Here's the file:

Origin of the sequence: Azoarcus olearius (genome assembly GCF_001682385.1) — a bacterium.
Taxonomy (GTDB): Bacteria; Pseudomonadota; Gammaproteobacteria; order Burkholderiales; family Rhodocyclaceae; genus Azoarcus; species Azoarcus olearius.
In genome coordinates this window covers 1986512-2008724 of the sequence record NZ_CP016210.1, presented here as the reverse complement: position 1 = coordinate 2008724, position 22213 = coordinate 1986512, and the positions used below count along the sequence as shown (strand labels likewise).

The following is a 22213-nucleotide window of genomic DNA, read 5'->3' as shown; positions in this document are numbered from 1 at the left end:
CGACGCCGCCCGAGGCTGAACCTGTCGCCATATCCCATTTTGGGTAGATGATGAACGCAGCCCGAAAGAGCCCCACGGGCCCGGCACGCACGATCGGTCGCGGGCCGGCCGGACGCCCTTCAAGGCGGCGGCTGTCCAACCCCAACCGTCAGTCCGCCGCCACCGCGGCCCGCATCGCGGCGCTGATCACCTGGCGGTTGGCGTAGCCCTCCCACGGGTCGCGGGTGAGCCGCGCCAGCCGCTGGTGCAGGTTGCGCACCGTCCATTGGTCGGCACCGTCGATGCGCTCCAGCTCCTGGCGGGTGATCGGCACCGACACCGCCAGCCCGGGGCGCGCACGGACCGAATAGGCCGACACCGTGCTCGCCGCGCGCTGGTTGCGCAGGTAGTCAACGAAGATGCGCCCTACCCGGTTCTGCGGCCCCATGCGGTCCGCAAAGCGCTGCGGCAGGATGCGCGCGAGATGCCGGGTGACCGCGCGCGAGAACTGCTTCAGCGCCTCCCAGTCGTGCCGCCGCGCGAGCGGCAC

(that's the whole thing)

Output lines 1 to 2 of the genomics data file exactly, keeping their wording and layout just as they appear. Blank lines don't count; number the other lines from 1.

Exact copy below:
Origin of the sequence: Azoarcus olearius (genome assembly GCF_001682385.1) — a bacterium.
Taxonomy (GTDB): Bacteria; Pseudomonadota; Gammaproteobacteria; order Burkholderiales; family Rhodocyclaceae; genus Azoarcus; species Azoarcus olearius.